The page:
Plans for the construction of the world’s largest digital camera at the Department of Energy’s SLAC National Accelerator Laboratory have reached a major milestone. The 3,200-megapixel centerpiece of the Large Synoptic Survey Telescope (LSST), which will provide unprecedented details of the universe and help address some of its biggest mysteries, has received key “Critical Decision 2” approval from the DOE.

    “This important decision endorses the camera fabrication budget that we proposed,” said LSST Director Steven Kahn. “Together with the construction funding we received from the National Science Foundation in August, it is now clear that LSST will have the support it needs to be completed on schedule.”

    Science operations are scheduled to begin in 2022 with LSST taking digital images of the entire visible southern sky every few nights from atop a mountain called Cerro Pachón in Chile. It will produce the widest, deepest and fastest views of the night sky ever observed. Over a 10-year time frame, the observatory will detect tens of billions of objects—the first time a telescope will catalog more objects in the universe than there are people on Earth—and will create movies of the sky with details that have never been seen before.

    LSST will generate a vast public archive of data—approximately 6 million gigabytes per year—that will help researchers study the formation of galaxies, track potentially hazardous asteroids, observe exploding stars and better understand dark matter and dark energy, which make up 95 percent of the universe but whose nature remains unknown.

    “The telescope is a key part of the long-term strategy to study dark energy and other scientific topics in the United States and elsewhere,” said David MacFarlane, SLAC’s director of particle physics and astrophysics. “SLAC places high priority on the successful development and construction of the LSST camera, and is very pleased that the project has achieved this major approval milestone.”

    The LSST team can now move forward with the development of the camera and prepare for the “Critical Decision 3” review process next summer, the last requirement before actual fabrication of the camera can begin. Components of the camera, which will be the size of a small car and weigh more than 3 tons, will be built by an international collaboration of labs and universities, including DOE’s Brookhaven National Laboratory, Lawrence Livermore National Laboratory and SLAC, where the camera will be assembled and tested.

    “Many excellent, hard-working people have been developing LSST for a long time and it is gratifying to see the quality of their efforts being recognized by the DOE approval,” said Steve Ritz of the University of California, Santa Cruz, the lead scientist of the camera project. “We are all excited about the amount of great science that LSST will enable.”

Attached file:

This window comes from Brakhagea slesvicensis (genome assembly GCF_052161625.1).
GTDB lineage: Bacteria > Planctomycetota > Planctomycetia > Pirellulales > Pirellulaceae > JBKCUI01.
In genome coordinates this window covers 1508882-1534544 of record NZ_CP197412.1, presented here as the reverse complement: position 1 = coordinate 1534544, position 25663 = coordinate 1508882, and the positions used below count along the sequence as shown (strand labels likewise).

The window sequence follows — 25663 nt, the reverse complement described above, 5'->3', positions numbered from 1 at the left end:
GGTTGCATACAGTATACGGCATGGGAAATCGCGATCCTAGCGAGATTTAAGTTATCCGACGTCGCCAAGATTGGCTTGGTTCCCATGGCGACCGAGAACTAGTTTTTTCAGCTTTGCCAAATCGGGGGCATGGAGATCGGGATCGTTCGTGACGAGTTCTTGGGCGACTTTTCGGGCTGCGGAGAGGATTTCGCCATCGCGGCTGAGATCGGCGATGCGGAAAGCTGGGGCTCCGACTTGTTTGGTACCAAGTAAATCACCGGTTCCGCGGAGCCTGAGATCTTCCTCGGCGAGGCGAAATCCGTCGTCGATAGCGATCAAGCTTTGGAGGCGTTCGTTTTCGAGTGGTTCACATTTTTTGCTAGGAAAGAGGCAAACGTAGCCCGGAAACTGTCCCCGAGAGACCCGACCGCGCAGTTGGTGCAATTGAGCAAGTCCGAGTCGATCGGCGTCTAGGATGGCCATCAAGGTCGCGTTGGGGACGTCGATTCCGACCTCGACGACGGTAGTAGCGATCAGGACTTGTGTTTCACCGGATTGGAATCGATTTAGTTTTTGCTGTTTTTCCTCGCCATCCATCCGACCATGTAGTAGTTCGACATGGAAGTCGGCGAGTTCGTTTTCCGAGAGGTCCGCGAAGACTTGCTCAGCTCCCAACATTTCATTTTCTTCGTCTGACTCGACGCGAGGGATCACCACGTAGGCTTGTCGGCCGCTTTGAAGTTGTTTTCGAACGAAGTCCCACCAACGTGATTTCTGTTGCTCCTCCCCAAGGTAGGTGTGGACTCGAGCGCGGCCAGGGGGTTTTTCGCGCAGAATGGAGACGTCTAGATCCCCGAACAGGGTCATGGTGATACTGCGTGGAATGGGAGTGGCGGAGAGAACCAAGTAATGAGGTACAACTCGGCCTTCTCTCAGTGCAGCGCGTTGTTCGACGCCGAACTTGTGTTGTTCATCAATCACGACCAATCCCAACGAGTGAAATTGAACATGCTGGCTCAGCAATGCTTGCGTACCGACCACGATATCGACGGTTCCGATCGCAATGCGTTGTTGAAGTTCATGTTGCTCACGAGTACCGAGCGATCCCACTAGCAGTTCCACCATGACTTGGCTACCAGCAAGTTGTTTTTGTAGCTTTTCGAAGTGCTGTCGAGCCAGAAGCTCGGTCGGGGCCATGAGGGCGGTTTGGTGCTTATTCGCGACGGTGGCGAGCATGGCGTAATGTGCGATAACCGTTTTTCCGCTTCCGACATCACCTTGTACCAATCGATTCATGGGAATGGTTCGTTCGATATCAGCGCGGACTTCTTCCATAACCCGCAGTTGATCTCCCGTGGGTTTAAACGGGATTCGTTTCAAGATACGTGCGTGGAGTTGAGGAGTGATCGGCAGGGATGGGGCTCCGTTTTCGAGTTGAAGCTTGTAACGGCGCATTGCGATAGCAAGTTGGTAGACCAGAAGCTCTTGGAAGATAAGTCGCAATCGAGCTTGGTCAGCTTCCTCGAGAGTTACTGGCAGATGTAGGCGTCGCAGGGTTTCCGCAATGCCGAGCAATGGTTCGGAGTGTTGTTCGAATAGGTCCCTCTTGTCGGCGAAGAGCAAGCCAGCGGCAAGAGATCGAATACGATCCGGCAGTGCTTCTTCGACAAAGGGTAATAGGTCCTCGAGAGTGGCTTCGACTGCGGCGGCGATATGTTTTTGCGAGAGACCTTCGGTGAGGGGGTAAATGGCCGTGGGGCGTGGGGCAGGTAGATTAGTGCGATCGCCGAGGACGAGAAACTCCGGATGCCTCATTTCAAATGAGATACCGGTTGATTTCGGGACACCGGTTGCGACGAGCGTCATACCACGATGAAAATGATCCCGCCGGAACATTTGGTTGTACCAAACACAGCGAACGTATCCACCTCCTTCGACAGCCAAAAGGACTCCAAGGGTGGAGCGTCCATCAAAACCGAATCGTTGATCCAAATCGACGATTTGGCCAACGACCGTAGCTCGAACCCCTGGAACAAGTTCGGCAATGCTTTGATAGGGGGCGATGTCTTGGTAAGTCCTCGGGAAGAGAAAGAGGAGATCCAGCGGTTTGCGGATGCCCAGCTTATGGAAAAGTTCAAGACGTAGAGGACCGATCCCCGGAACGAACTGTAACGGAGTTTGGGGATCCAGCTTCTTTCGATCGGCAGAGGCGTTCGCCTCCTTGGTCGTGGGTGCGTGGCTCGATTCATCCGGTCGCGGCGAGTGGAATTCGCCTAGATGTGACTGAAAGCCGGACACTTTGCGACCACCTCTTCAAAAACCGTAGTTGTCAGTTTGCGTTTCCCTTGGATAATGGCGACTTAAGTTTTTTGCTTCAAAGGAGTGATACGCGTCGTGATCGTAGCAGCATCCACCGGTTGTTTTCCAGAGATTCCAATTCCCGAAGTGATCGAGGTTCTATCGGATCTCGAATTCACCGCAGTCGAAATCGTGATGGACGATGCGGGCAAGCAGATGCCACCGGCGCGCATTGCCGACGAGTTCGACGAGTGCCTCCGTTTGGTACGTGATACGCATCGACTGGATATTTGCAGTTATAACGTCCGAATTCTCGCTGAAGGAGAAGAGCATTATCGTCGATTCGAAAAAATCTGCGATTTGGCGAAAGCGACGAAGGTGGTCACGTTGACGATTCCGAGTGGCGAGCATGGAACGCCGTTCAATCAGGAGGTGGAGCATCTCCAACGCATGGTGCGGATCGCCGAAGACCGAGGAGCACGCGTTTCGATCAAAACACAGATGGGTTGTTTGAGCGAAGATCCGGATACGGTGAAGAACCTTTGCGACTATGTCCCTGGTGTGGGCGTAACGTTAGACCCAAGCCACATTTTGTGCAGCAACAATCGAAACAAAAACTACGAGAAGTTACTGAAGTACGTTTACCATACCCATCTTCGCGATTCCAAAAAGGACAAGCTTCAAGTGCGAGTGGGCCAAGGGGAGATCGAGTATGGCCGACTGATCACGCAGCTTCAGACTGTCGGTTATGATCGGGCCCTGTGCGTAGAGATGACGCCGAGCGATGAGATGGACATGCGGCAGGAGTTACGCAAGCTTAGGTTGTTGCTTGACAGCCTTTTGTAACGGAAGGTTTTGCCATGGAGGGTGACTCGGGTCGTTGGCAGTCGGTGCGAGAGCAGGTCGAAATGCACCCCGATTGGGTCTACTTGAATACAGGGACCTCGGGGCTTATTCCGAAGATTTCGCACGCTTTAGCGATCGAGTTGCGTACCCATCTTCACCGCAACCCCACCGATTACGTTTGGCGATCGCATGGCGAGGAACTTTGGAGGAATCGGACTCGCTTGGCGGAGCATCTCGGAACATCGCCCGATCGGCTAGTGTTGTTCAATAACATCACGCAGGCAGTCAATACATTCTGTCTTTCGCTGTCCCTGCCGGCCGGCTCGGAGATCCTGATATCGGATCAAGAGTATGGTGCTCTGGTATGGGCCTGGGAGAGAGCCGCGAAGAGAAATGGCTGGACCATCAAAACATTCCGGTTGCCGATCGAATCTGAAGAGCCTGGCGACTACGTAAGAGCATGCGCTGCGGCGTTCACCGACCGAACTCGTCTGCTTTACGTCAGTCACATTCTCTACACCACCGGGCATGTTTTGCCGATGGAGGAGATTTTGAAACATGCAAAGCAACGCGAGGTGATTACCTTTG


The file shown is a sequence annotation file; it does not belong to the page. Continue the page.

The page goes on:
See the full article here.

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    SLAC Campus
    SLAC is a multi-program laboratory exploring frontier questions in photon science, astrophysics, particle physics and accelerator research. Located in Menlo Park, California, SLAC is operated by Stanford University for the DOE’s Office of Science.

  • richardmitnick 5:28 pm on August 12, 2014 Permalink | Reply
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    From LSST E-News: “LSST’s Calypso telescope moved from Kitt Peak to Tucson” 

    LSST E-News

    LSST E-News

    Early in the morning on May 28th, 2014, LSST’s 1.2-meter Calypso telescope took the first step of a long voyage from Kitt Peak National Observatory to Chile’s Cerro Pachón mountain, where it will accompany LSST as an essential calibration instrument. Through the efforts of a skilled team and thorough preparation, the move was successful, and by late-afternoon on the same day, Calypso had been delivered to the NOAO loading bay in Tucson.

    Calypso leaving Kitt Peak. Image credit: LSST / Gary Poczulp

    As part of LSST’s calibration work package, Calypso is slated for transport to Chile in 2017. Until then, it will reside at NOAO, where it is being upgraded with a new control system, new drives, and a recoated mirror.

    Once the only privately-owned telescope among the state-of-the-art suite of astronomical facilities on Kitt Peak, Calypso was generously donated to LSST in 2008 by its proprietor, astrophysicist and entrepreneur Dr. Edgar Smith.